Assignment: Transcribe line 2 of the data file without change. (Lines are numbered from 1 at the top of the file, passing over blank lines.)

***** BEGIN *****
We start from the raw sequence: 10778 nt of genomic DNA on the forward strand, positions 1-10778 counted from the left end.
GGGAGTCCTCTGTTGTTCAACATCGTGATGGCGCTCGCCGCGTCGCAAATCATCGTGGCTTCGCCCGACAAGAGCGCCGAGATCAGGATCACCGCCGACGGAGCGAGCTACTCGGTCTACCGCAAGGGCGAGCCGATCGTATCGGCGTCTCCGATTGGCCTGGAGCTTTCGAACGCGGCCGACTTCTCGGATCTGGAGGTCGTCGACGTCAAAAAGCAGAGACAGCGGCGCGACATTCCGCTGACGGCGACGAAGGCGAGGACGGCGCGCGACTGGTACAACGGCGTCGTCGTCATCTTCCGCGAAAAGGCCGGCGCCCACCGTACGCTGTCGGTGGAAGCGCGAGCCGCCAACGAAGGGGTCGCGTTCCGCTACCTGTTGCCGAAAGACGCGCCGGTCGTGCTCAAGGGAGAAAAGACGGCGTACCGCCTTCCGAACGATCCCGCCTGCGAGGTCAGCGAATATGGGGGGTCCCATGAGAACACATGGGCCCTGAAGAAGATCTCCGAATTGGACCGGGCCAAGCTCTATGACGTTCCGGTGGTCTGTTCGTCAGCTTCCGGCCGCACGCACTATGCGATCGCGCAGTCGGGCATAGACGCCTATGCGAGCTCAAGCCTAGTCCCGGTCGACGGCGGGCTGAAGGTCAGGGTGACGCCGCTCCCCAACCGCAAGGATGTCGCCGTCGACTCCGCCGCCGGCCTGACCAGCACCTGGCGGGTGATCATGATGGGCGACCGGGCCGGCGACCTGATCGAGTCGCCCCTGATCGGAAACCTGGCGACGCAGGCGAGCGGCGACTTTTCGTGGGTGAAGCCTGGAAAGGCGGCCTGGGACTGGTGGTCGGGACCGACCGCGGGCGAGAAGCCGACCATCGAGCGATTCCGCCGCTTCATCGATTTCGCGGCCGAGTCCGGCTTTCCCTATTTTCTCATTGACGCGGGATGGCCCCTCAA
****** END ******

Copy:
GGGAGTCCTCTGTTGTTCAACATCGTGATGGCGCTCGCCGCGTCGCAAATCATCGTGGCTTCGCCCGACAAGAGCGCCGAGATCAGGATCACCGCCGACGGAGCGAGCTACTCGGTCTACCGCAAGGGCGAGCCGATCGTATCGGCGTCTCCGATTGGCCTGGAGCTTTCGAACGCGGCCGACTTCTCGGATCTGGAGGTCGTCGACGTCAAAAAGCAGAGACAGCGGCGCGACATTCCGCTGACGGCGACGAAGGCGAGGACGGCGCGCGACTGGTACAACGGCGTCGTCGTCATCTTCCGCGAAAAGGCCGGCGCCCACCGTACGCTGTCGGTGGAAGCGCGAGCCGCCAACGAAGGGGTCGCGTTCCGCTACCTGTTGCCGAAAGACGCGCCGGTCGTGCTCAAGGGAGAAAAGACGGCGTACCGCCTTCCGAACGATCCCGCCTGCGAGGTCAGCGAATATGGGGGGTCCCATGAGAACACATGGGCCCTGAAGAAGATCTCCGAATTGGACCGGGCCAAGCTCTATGACGTTCCGGTGGTCTGTTCGTCAGCTTCCGGCCGCACGCACTATGCGATCGCGCAGTCGGGCATAGACGCCTATGCGAGCTCAAGCCTAGTCCCGGTCGACGGCGGGCTGAAGGTCAGGGTGACGCCGCTCCCCAACCGCAAGGATGTCGCCGTCGACTCCGCCGCCGGCCTGACCAGCACCTGGCGGGTGATCATGATGGGCGACCGGGCCGGCGACCTGATCGAGTCGCCCCTGATCGGAAACCTGGCGACGCAGGCGAGCGGCGACTTTTCGTGGGTGAAGCCTGGAAAGGCGGCCTGGGACTGGTGGTCGGGACCGACCGCGGGCGAGAAGCCGACCATCGAGCGATTCCGCCGCTTCATCGATTTCGCGGCCGAGTCCGGCTTTCCCTATTTTCTCATTGACGCGGGATGGCCCCTCAA